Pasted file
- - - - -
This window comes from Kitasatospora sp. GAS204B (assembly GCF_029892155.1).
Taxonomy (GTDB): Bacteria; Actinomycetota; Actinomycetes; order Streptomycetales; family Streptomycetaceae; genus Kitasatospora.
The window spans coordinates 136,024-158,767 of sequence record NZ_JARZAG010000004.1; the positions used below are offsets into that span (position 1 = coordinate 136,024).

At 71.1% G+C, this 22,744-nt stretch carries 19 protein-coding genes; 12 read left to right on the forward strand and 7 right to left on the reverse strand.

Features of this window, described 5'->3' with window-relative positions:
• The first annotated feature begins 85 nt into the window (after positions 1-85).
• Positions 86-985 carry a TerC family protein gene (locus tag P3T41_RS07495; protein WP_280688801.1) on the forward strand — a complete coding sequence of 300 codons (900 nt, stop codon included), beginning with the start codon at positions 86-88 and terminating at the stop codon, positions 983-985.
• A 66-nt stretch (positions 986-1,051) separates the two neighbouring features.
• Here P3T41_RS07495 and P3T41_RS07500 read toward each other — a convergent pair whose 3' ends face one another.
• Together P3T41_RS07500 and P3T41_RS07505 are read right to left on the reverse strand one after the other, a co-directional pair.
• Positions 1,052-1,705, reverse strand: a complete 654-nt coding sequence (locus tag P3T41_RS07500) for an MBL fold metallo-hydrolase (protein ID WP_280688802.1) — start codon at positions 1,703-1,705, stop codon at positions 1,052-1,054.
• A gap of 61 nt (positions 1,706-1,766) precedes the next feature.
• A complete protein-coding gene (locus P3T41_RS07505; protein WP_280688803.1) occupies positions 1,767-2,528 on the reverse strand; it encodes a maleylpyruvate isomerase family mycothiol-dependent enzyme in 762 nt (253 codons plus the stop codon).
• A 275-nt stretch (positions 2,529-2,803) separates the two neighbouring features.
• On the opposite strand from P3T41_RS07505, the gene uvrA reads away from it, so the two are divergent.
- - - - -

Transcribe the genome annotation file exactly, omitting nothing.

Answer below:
This window comes from Kitasatospora sp. GAS204B (assembly GCF_029892155.1).
Taxonomy (GTDB): Bacteria; Actinomycetota; Actinomycetes; order Streptomycetales; family Streptomycetaceae; genus Kitasatospora.
The window spans coordinates 136,024-158,767 of sequence record NZ_JARZAG010000004.1; the positions used below are offsets into that span (position 1 = coordinate 136,024).

At 71.1% G+C, this 22,744-nt stretch carries 19 protein-coding genes; 12 read left to right on the forward strand and 7 right to left on the reverse strand.

Features of this window, described 5'->3' with window-relative positions:
• The first annotated feature begins 85 nt into the window (after positions 1-85).
• Positions 86-985 carry a TerC family protein gene (locus tag P3T41_RS07495; protein WP_280688801.1) on the forward strand — a complete coding sequence of 300 codons (900 nt, stop codon included), beginning with the start codon at positions 86-88 and terminating at the stop codon, positions 983-985.
• A 66-nt stretch (positions 986-1,051) separates the two neighbouring features.
• Here P3T41_RS07495 and P3T41_RS07500 read toward each other — a convergent pair whose 3' ends face one another.
• Together P3T41_RS07500 and P3T41_RS07505 are read right to left on the reverse strand one after the other, a co-directional pair.
• Positions 1,052-1,705, reverse strand: a complete 654-nt coding sequence (locus tag P3T41_RS07500) for an MBL fold metallo-hydrolase (protein ID WP_280688802.1) — start codon at positions 1,703-1,705, stop codon at positions 1,052-1,054.
• A gap of 61 nt (positions 1,706-1,766) precedes the next feature.
• A complete protein-coding gene (locus P3T41_RS07505; protein WP_280688803.1) occupies positions 1,767-2,528 on the reverse strand; it encodes a maleylpyruvate isomerase family mycothiol-dependent enzyme in 762 nt (253 codons plus the stop codon).
• A 275-nt stretch (positions 2,529-2,803) separates the two neighbouring features.
• On the opposite strand from P3T41_RS07505, the gene uvrA reads away from it, so the two are divergent.